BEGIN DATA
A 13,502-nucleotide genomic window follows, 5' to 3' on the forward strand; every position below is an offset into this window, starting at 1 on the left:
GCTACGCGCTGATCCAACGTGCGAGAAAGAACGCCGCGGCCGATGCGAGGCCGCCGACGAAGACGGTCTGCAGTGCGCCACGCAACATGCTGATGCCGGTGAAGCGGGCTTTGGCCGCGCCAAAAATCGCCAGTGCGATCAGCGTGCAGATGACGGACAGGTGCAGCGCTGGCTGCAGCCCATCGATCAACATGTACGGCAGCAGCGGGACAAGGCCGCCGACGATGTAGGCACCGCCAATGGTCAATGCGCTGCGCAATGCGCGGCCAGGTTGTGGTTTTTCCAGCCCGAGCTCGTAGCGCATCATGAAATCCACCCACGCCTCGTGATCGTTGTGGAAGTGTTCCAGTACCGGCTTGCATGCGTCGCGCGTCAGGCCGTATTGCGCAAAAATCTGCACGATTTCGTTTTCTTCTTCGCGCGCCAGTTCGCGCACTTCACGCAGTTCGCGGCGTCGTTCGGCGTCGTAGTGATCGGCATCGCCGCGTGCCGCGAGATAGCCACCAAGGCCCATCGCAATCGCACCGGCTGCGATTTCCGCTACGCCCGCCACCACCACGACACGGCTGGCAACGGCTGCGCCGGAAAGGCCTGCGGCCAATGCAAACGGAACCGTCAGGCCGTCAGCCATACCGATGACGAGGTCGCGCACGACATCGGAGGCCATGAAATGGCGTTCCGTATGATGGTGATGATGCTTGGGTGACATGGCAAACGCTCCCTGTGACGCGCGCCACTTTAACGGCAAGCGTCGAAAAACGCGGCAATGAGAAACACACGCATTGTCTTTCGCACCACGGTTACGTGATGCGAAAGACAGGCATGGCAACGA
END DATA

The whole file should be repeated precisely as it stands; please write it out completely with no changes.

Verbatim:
A 13,502-nucleotide genomic window follows, 5' to 3' on the forward strand; every position below is an offset into this window, starting at 1 on the left:
GCTACGCGCTGATCCAACGTGCGAGAAAGAACGCCGCGGCCGATGCGAGGCCGCCGACGAAGACGGTCTGCAGTGCGCCACGCAACATGCTGATGCCGGTGAAGCGGGCTTTGGCCGCGCCAAAAATCGCCAGTGCGATCAGCGTGCAGATGACGGACAGGTGCAGCGCTGGCTGCAGCCCATCGATCAACATGTACGGCAGCAGCGGGACAAGGCCGCCGACGATGTAGGCACCGCCAATGGTCAATGCGCTGCGCAATGCGCGGCCAGGTTGTGGTTTTTCCAGCCCGAGCTCGTAGCGCATCATGAAATCCACCCACGCCTCGTGATCGTTGTGGAAGTGTTCCAGTACCGGCTTGCATGCGTCGCGCGTCAGGCCGTATTGCGCAAAAATCTGCACGATTTCGTTTTCTTCTTCGCGCGCCAGTTCGCGCACTTCACGCAGTTCGCGGCGTCGTTCGGCGTCGTAGTGATCGGCATCGCCGCGTGCCGCGAGATAGCCACCAAGGCCCATCGCAATCGCACCGGCTGCGATTTCCGCTACGCCCGCCACCACCACGACACGGCTGGCAACGGCTGCGCCGGAAAGGCCTGCGGCCAATGCAAACGGAACCGTCAGGCCGTCAGCCATACCGATGACGAGGTCGCGCACGACATCGGAGGCCATGAAATGGCGTTCCGTATGATGGTGATGATGCTTGGGTGACATGGCAAACGCTCCCTGTGACGCGCGCCACTTTAACGGCAAGCGTCGAAAAACGCGGCAATGAGAAACACACGCATTGTCTTTCGCACCACGGTTACGTGATGCGAAAGACAGGCATGGCAACGA